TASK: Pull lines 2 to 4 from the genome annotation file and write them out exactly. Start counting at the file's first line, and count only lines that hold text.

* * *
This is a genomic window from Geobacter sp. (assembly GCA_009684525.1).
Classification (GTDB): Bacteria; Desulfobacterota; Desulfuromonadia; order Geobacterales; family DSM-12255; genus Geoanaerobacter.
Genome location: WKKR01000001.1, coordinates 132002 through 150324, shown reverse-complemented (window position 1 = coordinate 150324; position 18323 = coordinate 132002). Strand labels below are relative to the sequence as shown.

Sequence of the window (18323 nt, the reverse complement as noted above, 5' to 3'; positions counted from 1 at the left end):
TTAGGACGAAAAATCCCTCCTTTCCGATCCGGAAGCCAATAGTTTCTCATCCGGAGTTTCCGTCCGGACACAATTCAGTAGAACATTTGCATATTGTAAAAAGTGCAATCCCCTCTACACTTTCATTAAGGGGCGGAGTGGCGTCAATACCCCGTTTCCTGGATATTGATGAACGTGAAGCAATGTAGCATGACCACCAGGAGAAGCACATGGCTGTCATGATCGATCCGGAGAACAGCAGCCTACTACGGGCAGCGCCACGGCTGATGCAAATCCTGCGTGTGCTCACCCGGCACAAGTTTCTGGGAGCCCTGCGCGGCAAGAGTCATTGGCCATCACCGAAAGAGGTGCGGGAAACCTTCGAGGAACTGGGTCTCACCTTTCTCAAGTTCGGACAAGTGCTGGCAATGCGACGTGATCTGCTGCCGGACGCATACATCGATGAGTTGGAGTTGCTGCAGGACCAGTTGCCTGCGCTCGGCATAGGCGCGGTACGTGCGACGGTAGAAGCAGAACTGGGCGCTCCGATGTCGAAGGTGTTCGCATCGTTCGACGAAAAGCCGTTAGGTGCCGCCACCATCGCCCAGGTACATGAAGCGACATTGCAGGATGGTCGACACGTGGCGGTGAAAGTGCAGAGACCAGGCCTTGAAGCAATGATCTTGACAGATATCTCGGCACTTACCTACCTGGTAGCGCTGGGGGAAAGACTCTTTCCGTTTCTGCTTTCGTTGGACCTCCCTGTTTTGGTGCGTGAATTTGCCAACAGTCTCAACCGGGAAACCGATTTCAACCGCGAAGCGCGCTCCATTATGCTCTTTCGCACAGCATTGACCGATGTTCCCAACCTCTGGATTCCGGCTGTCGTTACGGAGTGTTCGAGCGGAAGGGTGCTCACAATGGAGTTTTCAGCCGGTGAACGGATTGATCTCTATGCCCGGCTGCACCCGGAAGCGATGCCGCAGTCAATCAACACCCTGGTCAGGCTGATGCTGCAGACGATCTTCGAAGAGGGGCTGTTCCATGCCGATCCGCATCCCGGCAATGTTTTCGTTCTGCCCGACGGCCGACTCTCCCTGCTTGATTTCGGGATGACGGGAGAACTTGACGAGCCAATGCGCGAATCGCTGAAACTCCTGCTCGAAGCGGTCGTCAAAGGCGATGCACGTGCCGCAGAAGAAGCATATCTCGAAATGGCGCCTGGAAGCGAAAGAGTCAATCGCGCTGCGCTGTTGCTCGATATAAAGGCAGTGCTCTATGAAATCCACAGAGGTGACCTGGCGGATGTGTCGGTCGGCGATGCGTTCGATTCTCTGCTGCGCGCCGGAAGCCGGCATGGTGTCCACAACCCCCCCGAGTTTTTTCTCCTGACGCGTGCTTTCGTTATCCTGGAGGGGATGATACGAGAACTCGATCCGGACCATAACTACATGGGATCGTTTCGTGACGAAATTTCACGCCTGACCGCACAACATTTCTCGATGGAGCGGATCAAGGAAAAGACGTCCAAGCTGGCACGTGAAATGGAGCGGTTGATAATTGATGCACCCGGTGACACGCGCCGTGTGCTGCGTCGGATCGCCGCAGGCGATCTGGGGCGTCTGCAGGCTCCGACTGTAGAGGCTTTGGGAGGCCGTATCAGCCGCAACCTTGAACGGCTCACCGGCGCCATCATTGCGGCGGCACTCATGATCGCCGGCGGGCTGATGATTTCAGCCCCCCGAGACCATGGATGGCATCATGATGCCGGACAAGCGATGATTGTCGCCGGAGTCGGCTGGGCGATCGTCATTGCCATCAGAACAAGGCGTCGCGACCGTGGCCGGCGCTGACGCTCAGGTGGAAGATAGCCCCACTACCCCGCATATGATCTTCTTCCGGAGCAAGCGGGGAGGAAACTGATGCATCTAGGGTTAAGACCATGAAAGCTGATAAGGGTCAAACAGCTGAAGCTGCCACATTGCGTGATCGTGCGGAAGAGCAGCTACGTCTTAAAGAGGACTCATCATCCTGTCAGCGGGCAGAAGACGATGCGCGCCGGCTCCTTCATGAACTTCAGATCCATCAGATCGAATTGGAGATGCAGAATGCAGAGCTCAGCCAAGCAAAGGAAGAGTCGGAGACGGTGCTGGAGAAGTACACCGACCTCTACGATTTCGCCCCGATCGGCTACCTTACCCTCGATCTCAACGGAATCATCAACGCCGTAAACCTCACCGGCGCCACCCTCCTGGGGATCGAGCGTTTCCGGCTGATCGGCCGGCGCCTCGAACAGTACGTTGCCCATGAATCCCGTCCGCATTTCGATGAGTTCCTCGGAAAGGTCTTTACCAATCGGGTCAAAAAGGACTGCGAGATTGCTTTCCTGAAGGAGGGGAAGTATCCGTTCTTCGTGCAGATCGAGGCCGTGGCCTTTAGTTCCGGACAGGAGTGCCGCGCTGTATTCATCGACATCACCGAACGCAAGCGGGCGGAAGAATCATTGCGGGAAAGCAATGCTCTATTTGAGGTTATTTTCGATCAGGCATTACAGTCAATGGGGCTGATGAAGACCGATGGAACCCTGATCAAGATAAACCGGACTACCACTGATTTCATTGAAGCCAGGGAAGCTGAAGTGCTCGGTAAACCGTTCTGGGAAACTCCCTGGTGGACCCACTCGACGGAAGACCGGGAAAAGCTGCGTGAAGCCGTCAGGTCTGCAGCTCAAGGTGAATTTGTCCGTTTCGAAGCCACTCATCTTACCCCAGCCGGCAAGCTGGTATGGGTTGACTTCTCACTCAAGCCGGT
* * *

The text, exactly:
Classification (GTDB): Bacteria; Desulfobacterota; Desulfuromonadia; order Geobacterales; family DSM-12255; genus Geoanaerobacter.
Genome location: WKKR01000001.1, coordinates 132002 through 150324, shown reverse-complemented (window position 1 = coordinate 150324; position 18323 = coordinate 132002). Strand labels below are relative to the sequence as shown.

Sequence of the window (18323 nt, the reverse complement as noted above, 5' to 3'; positions counted from 1 at the left end):